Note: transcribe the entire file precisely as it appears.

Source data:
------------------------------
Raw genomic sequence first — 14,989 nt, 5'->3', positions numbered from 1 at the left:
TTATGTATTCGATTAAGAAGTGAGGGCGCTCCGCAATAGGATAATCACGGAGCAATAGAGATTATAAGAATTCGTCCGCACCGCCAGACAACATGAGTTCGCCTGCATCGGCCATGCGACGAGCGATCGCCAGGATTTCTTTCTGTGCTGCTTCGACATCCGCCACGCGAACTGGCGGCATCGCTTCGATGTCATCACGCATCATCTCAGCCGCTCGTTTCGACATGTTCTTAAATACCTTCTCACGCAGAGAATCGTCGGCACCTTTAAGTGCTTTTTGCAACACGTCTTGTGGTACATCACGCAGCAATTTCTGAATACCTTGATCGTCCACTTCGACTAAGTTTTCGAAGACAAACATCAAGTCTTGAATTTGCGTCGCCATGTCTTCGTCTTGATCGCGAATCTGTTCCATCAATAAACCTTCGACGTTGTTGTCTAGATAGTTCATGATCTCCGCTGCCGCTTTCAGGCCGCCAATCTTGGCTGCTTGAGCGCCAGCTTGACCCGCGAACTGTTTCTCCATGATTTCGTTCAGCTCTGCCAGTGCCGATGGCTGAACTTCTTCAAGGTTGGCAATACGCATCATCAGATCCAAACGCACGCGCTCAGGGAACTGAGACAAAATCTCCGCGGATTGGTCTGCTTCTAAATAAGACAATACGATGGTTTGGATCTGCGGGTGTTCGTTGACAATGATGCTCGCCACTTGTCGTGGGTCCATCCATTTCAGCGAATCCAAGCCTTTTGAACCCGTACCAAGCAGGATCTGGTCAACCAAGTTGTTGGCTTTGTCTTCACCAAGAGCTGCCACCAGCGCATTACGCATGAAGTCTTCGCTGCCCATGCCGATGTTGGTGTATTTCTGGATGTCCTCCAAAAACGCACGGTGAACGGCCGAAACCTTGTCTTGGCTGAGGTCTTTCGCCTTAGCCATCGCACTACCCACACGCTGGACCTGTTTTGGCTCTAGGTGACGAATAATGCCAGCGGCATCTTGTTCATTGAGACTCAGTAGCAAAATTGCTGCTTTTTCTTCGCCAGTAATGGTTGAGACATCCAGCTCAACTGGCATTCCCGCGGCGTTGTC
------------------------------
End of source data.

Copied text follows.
Raw genomic sequence first — 14,989 nt, 5'->3', positions numbered from 1 at the left:
TTATGTATTCGATTAAGAAGTGAGGGCGCTCCGCAATAGGATAATCACGGAGCAATAGAGATTATAAGAATTCGTCCGCACCGCCAGACAACATGAGTTCGCCTGCATCGGCCATGCGACGAGCGATCGCCAGGATTTCTTTCTGTGCTGCTTCGACATCCGCCACGCGAACTGGCGGCATCGCTTCGATGTCATCACGCATCATCTCAGCCGCTCGTTTCGACATGTTCTTAAATACCTTCTCACGCAGAGAATCGTCGGCACCTTTAAGTGCTTTTTGCAACACGTCTTGTGGTACATCACGCAGCAATTTCTGAATACCTTGATCGTCCACTTCGACTAAGTTTTCGAAGACAAACATCAAGTCTTGAATTTGCGTCGCCATGTCTTCGTCTTGATCGCGAATCTGTTCCATCAATAAACCTTCGACGTTGTTGTCTAGATAGTTCATGATCTCCGCTGCCGCTTTCAGGCCGCCAATCTTGGCTGCTTGAGCGCCAGCTTGACCCGCGAACTGTTTCTCCATGATTTCGTTCAGCTCTGCCAGTGCCGATGGCTGAACTTCTTCAAGGTTGGCAATACGCATCATCAGATCCAAACGCACGCGCTCAGGGAACTGAGACAAAATCTCCGCGGATTGGTCTGCTTCTAAATAAGACAATACGATGGTTTGGATCTGCGGGTGTTCGTTGACAATGATGCTCGCCACTTGTCGTGGGTCCATCCATTTCAGCGAATCCAAGCCTTTTGAACCCGTACCAAGCAGGATCTGGTCAACCAAGTTGTTGGCTTTGTCTTCACCAAGAGCTGCCACCAGCGCATTACGCATGAAGTCTTCGCTGCCCATGCCGATGTTGGTGTATTTCTGGATGTCCTCCAAAAACGCACGGTGAACGGCCGAAACCTTGTCTTGGCTGAGGTCTTTCGCCTTAGCCATCGCACTACCCACACGCTGGACCTGTTTTGGCTCTAGGTGACGAATAATGCCAGCGGCATCTTGTTCATTGAGACTCAGTAGCAAAATTGCTGCTTTTTCTTCGCCAGTAATGGTTGAGACATCCAGCTCAACTGGCATTCCCGCGGCGTTGTC